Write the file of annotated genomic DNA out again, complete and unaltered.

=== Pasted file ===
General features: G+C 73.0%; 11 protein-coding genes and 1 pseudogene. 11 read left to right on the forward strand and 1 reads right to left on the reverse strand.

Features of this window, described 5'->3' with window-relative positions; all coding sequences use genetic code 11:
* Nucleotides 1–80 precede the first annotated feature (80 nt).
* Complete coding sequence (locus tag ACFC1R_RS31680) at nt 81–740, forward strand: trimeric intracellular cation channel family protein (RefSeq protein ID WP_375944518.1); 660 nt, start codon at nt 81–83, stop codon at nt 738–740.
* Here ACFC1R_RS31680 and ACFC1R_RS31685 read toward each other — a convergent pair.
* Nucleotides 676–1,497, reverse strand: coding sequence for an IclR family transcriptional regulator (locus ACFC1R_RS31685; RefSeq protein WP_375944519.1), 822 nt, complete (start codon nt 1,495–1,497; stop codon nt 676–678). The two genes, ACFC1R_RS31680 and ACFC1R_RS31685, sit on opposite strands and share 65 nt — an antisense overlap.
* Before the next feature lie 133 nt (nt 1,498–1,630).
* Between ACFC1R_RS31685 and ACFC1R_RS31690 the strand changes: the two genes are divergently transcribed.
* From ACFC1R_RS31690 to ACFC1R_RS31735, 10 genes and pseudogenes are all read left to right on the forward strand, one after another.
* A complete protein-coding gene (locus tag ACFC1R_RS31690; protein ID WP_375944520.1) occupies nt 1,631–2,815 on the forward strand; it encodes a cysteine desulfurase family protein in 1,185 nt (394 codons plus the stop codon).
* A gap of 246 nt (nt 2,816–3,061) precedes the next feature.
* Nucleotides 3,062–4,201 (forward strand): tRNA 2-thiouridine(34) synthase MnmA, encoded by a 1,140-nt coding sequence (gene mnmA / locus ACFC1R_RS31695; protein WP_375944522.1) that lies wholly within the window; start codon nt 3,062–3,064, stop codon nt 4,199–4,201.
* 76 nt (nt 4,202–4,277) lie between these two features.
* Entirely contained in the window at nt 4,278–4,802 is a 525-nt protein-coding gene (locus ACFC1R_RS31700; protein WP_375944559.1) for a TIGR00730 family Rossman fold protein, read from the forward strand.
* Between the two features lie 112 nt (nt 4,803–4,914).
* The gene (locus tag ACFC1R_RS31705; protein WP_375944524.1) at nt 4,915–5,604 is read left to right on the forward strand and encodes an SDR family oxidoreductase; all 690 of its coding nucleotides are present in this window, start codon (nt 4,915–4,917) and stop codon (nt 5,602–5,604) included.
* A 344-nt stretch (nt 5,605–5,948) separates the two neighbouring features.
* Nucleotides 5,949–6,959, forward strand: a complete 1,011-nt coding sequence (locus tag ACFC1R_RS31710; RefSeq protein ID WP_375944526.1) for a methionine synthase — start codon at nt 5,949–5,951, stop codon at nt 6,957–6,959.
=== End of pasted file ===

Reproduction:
General features: G+C 73.0%; 11 protein-coding genes and 1 pseudogene. 11 read left to right on the forward strand and 1 reads right to left on the reverse strand.

Features of this window, described 5'->3' with window-relative positions; all coding sequences use genetic code 11:
* Nucleotides 1–80 precede the first annotated feature (80 nt).
* Complete coding sequence (locus tag ACFC1R_RS31680) at nt 81–740, forward strand: trimeric intracellular cation channel family protein (RefSeq protein ID WP_375944518.1); 660 nt, start codon at nt 81–83, stop codon at nt 738–740.
* Here ACFC1R_RS31680 and ACFC1R_RS31685 read toward each other — a convergent pair.
* Nucleotides 676–1,497, reverse strand: coding sequence for an IclR family transcriptional regulator (locus ACFC1R_RS31685; RefSeq protein WP_375944519.1), 822 nt, complete (start codon nt 1,495–1,497; stop codon nt 676–678). The two genes, ACFC1R_RS31680 and ACFC1R_RS31685, sit on opposite strands and share 65 nt — an antisense overlap.
* Before the next feature lie 133 nt (nt 1,498–1,630).
* Between ACFC1R_RS31685 and ACFC1R_RS31690 the strand changes: the two genes are divergently transcribed.
* From ACFC1R_RS31690 to ACFC1R_RS31735, 10 genes and pseudogenes are all read left to right on the forward strand, one after another.
* A complete protein-coding gene (locus tag ACFC1R_RS31690; protein ID WP_375944520.1) occupies nt 1,631–2,815 on the forward strand; it encodes a cysteine desulfurase family protein in 1,185 nt (394 codons plus the stop codon).
* A gap of 246 nt (nt 2,816–3,061) precedes the next feature.
* Nucleotides 3,062–4,201 (forward strand): tRNA 2-thiouridine(34) synthase MnmA, encoded by a 1,140-nt coding sequence (gene mnmA / locus ACFC1R_RS31695; protein WP_375944522.1) that lies wholly within the window; start codon nt 3,062–3,064, stop codon nt 4,199–4,201.
* 76 nt (nt 4,202–4,277) lie between these two features.
* Entirely contained in the window at nt 4,278–4,802 is a 525-nt protein-coding gene (locus ACFC1R_RS31700; protein WP_375944559.1) for a TIGR00730 family Rossman fold protein, read from the forward strand.
* Between the two features lie 112 nt (nt 4,803–4,914).
* The gene (locus tag ACFC1R_RS31705; protein WP_375944524.1) at nt 4,915–5,604 is read left to right on the forward strand and encodes an SDR family oxidoreductase; all 690 of its coding nucleotides are present in this window, start codon (nt 4,915–4,917) and stop codon (nt 5,602–5,604) included.
* A 344-nt stretch (nt 5,605–5,948) separates the two neighbouring features.
* Nucleotides 5,949–6,959, forward strand: a complete 1,011-nt coding sequence (locus tag ACFC1R_RS31710; RefSeq protein ID WP_375944526.1) for a methionine synthase — start codon at nt 5,949–5,951, stop codon at nt 6,957–6,959.